Special Report on Children in Ukraine: Latest News Updates
No victim of war emerges without suffering some kind of loss: A home eviscerated. A loved one vanished. A life snatched away.
Yet no one loses as much to war as children — scarred by its ravages for a lifetime.
In Ukraine, time is dwindling to prevent another “lost generation” — the oft-used expression not only for young lives taken, but also for the children who sacrifice their education, passions and friendships to shifting front lines, or suffer psychological scars too deep to be healed.
The online ticker at the top of a Ukrainian government page, “Children of War” flickers with a grim and steadily rising tally: Dead: 361. Wounded: 702. Disappeared: 206. Found: 4,214. Deported: 6,159. Returned: 50.
“Every one of Ukraine’s 5.7 million children have trauma,’’ said Murat Sahin, who represents the United Nations children’s agency, UNICEF, in Ukraine. “I wouldn’t say that 10 percent or 50 percent of them are OK — everyone is experiencing it, and it takes years to heal.”
According to humanitarian agencies, more than a third of Ukrainian children — 2.2 million — have been forced to flee their homes, with many of them displaced two or three times, as territory is lost. Over half of Ukraine’s children — 3.6 million — may not have a school to go back to come September.
Yet even with war moving into its sixth month, children’s advocates say there is time to make meaningful changes to how young people emerge from the conflict.
In Lviv’s maternity wards, mothers pray that the fighting ends before their infants are old enough to remember it. In eastern Ukraine, activists search for children who disappeared across the front lines. Across the country, aid workers and Ukrainian officials are scrambling to repair bombed-out schools and start psychological support.
“We believe in the resilience of children,” said Ramon Shahzamani, the chairman of War Child Holland, a group that focuses on psychological and educational support for children in conflict zones.
“If you’re able to reach children as soon as possible, and help them deal with what they have experienced and what they have seen,” he said, “then they are able to deal with their emotions.”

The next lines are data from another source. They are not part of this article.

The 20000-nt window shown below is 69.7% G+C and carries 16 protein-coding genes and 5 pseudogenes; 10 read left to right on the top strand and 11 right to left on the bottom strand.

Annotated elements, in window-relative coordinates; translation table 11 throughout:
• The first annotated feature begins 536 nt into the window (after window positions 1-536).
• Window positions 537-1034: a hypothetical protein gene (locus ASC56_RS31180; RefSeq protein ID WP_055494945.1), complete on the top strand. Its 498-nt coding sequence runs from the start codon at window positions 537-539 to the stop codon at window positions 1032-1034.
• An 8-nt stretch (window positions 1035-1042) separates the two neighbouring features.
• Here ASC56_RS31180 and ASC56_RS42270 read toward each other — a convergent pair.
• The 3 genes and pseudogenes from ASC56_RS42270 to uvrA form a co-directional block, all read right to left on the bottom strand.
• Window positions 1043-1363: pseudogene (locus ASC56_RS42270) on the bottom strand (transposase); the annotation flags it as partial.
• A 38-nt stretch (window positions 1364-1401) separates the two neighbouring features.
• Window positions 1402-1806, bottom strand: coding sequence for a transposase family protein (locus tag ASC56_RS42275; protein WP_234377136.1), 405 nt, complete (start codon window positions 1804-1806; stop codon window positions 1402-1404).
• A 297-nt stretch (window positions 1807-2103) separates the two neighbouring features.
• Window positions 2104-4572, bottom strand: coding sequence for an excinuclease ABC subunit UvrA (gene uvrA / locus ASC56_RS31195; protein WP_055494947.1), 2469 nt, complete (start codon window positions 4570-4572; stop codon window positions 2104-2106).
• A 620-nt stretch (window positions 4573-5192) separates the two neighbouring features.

That resilience is evident in the way that children have adapted their daily lives — scribbling drawings in crayon and paint on the wall of a dank basement where they are held captive, or inventing a game based on the frequent checkpoint stops they are subjected to. They mimic the grim reality they witness in the war, but also find ways to escape it.
In the Donbas, a 13-year-old girl named Dariia no longer flinches, or runs, when a shell hits nearby, so accustomed is she to the terror that erupts daily.
Even so, there is the cost of unhealed psychological trauma. And the effects are not only mental, but also physical.
Children exposed to war are at risk of “toxic stress,” a condition triggered by extreme periods of adversity, said Sonia Khush, the director of Save the Children in Ukraine. The effects are so powerful that they can alter brain structures and organ systems, lasting long into children’s adult lives.
Offering a hopeful path through war is not just for Ukraine’s children today, Mr. Shahzamani said. It is for the sake of the country’s future, too.
The War Child group recently surveyed children and grandchildren of those who lived through World War II, and found that families even two generations later were affected by wartime traumas.
“War is intergenerational,” he said. “That is why it is extremely important to work on the well-being and mental health of children.”
Education is critical to psychological support, Ms. Khush said. Schools provide children with social networks among peers, guidance from teachers and a routine that can provide a sense of normalcy amid pervasive uncertainty.
More than 2,000 of Ukraine’s approximately 17,000 schools have been damaged by war, while 221 have been destroyed, according to United Nations statistics. Another 3,500 have been used to shelter or assist the seven million Ukrainians who have fled to safer parts of the country. No one knows how many will open when the academic year starts a month from now.
The social destruction is even harder to repair. Thousands of families have been ripped apart as brothers and fathers have been conscripted or killed, and children forced to flee, leaving grandparents and friends behind. Aid workers have noticed a growing problem of nightmares and aggressive behavior in young children.
Before the invasion, Ukraine had about 91,000 children in institutional orphanages, more than half with disabilities, Mr. Sahin said. No tally has been released for how much that number has climbed since the war began.
One of the major unknowns of the war is the number of children orphaned or separated from their parents. But apart from those orphaned, Moscow has also forcibly deported tens of thousands of Ukrainians into Russia, according to Ukrainian officials. Many are believed to be children separated from their parents.
Now, Ukrainian activists are using clandestine networks inside Russian-held territories to try to get information on those children — and, if possible, bring them back.
There is hope for orphans, too. A new effort led by the Ukrainian government and UNICEF has encouraged about 21,000 families to register as foster families. Already, 1,000 of them are trained and taking children in.
“It’s just the beginning,” Maryna Lazebna, Ukraine’s minister of social policy, said recently. “Sometimes destruction encourages building something new, not rebuilding the past.”